Java 8 : BiConsumer Functional Interface

java.util.function.BiConsumer

BiConsumer is similar to a Consumer. It accepts two input parameters, but doesn’t return anything.


@FunctionalInterface public class BiConsumer<T, U> {

    void accept(T t, U u); // Performs this operation on the given argument.
    default BiConsumer<T,U> andThen(BiConsumer<? super T,? super U> after)
}

 

Example 1 : BiConsumer

package com.topjavatutorial;

import java.util.function.BiConsumer;

public class TestBiConsumer {

  public static void main(String[] args) {
    BiConsumer<String, String> concatBiConsumer = (x, y) -> {
      System.out.println(x + y);
    };

    concatBiConsumer.accept("Hello", "World");
  }
}

Output:

HelloWorld
 

Example 2 : BiConsumer with Map

For Maps, a BiConsumer’s first parameter represents the key and its second parameter represents the corresponding value.

package com.topjavatutorial;

import java.util.HashMap;
import java.util.Map;
import java.util.function.BiConsumer;

public class TestBiConsumer {

  public static void main(String[] args) {
    Map<String, String> map = new HashMap<>();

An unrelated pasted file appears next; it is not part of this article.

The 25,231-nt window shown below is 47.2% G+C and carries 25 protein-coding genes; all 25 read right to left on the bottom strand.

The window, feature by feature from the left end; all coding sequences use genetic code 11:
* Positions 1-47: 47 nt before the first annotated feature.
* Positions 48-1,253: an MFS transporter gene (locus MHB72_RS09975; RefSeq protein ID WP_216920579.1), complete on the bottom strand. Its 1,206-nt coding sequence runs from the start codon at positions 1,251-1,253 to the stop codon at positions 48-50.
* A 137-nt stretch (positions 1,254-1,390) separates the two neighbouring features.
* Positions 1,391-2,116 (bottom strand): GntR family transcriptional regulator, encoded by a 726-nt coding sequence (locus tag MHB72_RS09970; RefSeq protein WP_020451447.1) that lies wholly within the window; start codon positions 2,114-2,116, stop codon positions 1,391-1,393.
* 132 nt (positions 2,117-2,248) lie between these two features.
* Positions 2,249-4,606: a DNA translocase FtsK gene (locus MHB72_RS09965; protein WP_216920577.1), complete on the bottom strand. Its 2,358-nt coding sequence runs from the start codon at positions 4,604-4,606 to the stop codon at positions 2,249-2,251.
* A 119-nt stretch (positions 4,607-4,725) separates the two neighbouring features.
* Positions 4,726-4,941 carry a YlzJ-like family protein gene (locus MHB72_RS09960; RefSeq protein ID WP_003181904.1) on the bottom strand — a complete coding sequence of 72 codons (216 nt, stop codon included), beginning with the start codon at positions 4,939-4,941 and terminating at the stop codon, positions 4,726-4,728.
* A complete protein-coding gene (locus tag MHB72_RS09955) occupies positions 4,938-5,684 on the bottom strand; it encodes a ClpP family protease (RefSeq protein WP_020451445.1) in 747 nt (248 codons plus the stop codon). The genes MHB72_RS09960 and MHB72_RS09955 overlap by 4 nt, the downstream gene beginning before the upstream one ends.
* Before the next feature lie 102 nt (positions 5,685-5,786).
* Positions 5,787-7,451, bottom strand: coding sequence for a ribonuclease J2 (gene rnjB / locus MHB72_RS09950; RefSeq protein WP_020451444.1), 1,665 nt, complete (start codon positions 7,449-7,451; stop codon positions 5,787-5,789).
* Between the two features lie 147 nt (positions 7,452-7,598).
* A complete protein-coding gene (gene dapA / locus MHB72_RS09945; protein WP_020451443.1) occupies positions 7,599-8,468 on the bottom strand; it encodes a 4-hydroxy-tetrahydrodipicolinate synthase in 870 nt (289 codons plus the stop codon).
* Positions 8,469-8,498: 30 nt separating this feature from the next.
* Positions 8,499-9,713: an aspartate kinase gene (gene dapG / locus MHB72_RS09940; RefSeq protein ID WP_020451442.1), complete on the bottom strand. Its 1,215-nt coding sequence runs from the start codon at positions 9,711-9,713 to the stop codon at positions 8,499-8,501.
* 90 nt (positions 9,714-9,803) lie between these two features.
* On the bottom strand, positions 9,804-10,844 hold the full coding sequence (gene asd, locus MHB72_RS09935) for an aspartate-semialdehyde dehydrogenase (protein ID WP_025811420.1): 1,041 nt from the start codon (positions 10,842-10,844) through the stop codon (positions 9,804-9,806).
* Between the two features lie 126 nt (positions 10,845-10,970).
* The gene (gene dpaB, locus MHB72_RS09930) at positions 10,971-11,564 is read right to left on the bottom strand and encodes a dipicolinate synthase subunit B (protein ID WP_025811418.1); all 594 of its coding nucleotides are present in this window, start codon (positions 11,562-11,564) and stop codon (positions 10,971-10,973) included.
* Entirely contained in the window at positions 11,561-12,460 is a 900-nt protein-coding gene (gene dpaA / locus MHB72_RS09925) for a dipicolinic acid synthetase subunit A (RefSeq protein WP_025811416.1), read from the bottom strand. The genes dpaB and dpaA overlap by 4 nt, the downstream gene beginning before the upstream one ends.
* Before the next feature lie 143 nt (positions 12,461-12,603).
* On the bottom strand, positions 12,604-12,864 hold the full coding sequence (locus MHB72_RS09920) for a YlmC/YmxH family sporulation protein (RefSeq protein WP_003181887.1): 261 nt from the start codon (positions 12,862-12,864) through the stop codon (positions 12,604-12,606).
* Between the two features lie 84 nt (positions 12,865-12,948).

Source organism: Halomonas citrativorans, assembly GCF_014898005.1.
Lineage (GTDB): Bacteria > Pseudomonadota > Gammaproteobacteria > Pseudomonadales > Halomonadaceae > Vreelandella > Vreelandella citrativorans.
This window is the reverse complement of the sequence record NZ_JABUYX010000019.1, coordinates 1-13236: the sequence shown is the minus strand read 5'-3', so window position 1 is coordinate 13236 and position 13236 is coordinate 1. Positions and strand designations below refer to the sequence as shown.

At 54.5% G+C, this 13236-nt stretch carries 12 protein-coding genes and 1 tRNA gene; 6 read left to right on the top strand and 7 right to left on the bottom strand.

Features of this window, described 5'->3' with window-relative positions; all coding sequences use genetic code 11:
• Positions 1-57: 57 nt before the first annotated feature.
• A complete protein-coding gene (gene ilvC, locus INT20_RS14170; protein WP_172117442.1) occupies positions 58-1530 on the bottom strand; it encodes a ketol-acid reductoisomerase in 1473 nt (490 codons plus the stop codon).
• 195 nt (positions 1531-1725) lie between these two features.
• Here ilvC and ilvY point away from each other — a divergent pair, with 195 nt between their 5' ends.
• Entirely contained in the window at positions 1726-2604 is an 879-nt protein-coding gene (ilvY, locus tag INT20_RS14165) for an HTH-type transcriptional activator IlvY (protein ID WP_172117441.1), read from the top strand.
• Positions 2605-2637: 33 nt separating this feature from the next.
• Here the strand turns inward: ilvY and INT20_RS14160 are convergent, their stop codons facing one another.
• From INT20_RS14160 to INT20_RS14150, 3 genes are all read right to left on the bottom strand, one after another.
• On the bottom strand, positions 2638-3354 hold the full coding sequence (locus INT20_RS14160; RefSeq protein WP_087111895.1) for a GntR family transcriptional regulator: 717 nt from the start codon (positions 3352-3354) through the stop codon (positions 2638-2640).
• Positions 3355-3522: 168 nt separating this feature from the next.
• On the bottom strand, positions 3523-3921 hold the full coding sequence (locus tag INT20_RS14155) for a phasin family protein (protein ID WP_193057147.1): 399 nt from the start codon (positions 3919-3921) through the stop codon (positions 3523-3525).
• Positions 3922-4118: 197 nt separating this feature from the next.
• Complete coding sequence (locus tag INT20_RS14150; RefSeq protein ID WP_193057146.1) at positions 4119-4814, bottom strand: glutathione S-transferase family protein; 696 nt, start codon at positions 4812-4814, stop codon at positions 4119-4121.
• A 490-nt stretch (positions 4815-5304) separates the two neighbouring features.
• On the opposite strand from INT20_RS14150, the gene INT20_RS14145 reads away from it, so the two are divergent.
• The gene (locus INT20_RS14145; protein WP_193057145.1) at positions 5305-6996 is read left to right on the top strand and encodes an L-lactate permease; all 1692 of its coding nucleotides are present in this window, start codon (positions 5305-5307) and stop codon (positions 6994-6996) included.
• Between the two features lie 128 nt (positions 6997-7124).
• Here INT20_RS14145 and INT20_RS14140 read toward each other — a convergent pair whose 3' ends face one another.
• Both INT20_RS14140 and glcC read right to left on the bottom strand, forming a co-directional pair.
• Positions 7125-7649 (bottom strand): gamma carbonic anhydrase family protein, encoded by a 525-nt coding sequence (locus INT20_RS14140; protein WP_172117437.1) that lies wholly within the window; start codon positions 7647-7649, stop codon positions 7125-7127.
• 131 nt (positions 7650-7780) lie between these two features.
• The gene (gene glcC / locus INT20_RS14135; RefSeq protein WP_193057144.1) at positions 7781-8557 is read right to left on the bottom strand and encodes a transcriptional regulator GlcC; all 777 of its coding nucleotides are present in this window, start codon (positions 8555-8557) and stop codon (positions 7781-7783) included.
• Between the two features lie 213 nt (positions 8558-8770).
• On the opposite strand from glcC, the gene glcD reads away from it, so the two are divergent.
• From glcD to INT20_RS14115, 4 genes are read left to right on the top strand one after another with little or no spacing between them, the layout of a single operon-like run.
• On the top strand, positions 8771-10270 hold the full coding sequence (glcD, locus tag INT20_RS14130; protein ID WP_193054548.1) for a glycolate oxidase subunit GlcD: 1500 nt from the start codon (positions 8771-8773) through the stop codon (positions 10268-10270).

BiConsumer<String, String> biConsumer = (k, v) -> map.put(k, v);
    biConsumer.accept("a", "apple");

    System.out.println(map);
  }
}

Output:

{a=apple}
 

Example 3 : BiConsumer with Method Reference

package com.topjavatutorial;

import java.util.HashMap;
import java.util.Map;
import java.util.function.BiConsumer;

public class TestBiConsumer {

  public static void main(String[] args) {
    Map<String, String> map = new HashMap<>();
    BiConsumer<String, String> biConsumer = map::put;
    biConsumer.accept("a", "apple");

    System.out.println(map);
  }
}

Output:

{a=apple}
 

Consumer vs BiConsumer

A Consumer accepts a single parameter whereas BiConsumer accepts 2 parameters. Both do not return anything.
 

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